KENMORE — Sherri Turner followed up a flawed approach shot to the 18th green at Inglewood Golf Club with a perfect 25-foot birdie putt to win the Legends Swing for the Cure tournament Sunday.

Turner’s dramatic birdie on the final hole gave her a 3-under-par 70, one shot better than runners-up Patty Sheehan and Christa Johnson.

Turner figured she needed a birdie on the final hole to win, but drove it in the right rough at the par-5 finishing hole, didn’t quite get back to the fairway with her second and then was disappointed when her 125-yard approach shot skipped over the back of the green before curling back onto the edge of the putting surface.

“There was no reason for me to hit a bad shot other than me thinking ‘hey, I have a chance to win,’ ” Turner said with a laugh. “I consider myself very fortunate that the ball stayed where it did considering how poor a shot I hit. That entire hole wasn’t really pretty until that putt rolled in, but we all know in golf that good putts make up for bad shots.”

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That good putt helped her avoid a three-way playoff and gave Turner $15,000 of the $150,000 purse.

Turner, who made five birdies, two bogeys and 11 pars in her round, was quick to pass the credit to caddie Ellie Gibson for reading her tournament-winning putt. “It was 25 feet down the hill and dead straight,” Turner said. “It never moved, it just kept going right into the middle of the cup. These greens are really tough to read, and together we only misread one or two putts.”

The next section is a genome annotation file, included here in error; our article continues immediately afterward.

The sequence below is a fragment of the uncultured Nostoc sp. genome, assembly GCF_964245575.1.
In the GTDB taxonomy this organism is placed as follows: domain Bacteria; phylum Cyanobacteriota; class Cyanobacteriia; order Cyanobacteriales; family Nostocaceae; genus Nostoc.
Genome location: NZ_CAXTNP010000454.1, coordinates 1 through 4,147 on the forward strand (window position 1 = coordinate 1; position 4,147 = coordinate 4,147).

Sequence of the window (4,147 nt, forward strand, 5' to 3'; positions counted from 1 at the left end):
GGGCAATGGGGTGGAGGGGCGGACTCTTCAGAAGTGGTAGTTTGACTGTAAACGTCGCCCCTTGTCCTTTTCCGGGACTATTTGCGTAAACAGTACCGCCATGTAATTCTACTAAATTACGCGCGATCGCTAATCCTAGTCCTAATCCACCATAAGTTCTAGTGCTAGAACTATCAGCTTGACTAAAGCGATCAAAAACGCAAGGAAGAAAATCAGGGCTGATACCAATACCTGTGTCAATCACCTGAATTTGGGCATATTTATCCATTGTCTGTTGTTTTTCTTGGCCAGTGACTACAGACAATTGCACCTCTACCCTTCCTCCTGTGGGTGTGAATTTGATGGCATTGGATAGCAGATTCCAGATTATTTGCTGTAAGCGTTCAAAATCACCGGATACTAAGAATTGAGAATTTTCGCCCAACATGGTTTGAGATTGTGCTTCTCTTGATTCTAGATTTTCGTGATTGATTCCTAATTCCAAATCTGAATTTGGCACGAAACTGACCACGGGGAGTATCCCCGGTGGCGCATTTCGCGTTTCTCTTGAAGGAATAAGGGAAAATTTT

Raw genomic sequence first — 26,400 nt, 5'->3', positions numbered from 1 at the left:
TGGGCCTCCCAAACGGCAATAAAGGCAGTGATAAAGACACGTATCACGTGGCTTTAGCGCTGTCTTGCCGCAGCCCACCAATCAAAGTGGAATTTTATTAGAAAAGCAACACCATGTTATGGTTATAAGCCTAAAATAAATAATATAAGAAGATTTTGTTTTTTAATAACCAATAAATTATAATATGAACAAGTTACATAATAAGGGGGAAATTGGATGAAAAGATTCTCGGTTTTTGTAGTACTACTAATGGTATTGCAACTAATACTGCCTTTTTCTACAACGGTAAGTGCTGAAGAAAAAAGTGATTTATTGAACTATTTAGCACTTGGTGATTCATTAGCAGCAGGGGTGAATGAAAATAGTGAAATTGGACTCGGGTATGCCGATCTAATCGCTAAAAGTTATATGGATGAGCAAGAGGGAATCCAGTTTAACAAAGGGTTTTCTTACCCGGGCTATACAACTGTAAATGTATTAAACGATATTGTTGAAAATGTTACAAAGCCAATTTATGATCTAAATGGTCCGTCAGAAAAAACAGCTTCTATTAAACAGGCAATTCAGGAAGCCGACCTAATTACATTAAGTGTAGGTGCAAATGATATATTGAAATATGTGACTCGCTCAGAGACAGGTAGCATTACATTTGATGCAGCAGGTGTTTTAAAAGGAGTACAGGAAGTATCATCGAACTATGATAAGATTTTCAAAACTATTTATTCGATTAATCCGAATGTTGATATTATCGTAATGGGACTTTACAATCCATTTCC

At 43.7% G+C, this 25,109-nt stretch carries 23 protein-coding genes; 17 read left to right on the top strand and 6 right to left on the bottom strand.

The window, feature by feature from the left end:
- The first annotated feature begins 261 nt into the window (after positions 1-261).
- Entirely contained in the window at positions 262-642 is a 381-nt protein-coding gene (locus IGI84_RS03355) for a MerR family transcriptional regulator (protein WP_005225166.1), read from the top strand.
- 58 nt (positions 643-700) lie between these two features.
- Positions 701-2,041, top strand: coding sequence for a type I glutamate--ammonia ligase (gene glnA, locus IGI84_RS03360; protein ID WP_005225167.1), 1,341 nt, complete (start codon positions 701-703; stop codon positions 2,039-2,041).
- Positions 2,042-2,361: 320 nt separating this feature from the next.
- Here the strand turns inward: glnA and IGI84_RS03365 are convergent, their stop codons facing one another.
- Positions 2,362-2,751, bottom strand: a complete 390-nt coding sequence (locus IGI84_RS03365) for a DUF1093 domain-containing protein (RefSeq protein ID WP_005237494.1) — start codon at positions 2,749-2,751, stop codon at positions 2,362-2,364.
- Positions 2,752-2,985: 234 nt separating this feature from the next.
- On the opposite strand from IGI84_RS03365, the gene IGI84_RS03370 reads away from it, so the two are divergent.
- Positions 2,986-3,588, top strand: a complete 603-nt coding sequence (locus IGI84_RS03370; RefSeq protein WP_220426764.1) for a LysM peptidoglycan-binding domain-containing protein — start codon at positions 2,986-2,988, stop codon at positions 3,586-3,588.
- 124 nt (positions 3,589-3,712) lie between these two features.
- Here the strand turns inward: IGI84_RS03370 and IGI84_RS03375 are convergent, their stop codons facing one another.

The win was Turner’s third on the Legends Tour, matching her LPGA Tour total.

Sheehan, playing one group behind Turner, birdied No. 17 but thought it would take an eagle on the final hole to get into a playoff.

“I had a feeling she would make birdie on the last hole, but I drove it into the trees and didn’t even have a shot to get on the green,” Sheehan said.

An LPGA Hall of Famer who had three of her 31 LPGA Tour titles at Meridian Valley Country Club in Kent, Sheehan finished second for the second year in a row.

“I played mediocre on the front and really well on the back,” Sheehan said. “I don’t play all that much anymore, so I’m really thrilled with 2-under par.”

Sheehan joked that she would like to see the tournament expanded to 36 holes so she would have more time to get out of second place and get another win in the Northwest.

“I just get good vibes up here,” Sheehan said. “People are very knowledgeable and I appreciate the fans come out and remember who I am and who we are as a group. It’s great to have this opportunity to come up and play.”

Defending champion Nancy Scranton put her name on the leaderboard early, but finished at even-par 73 to finish tied for sixth.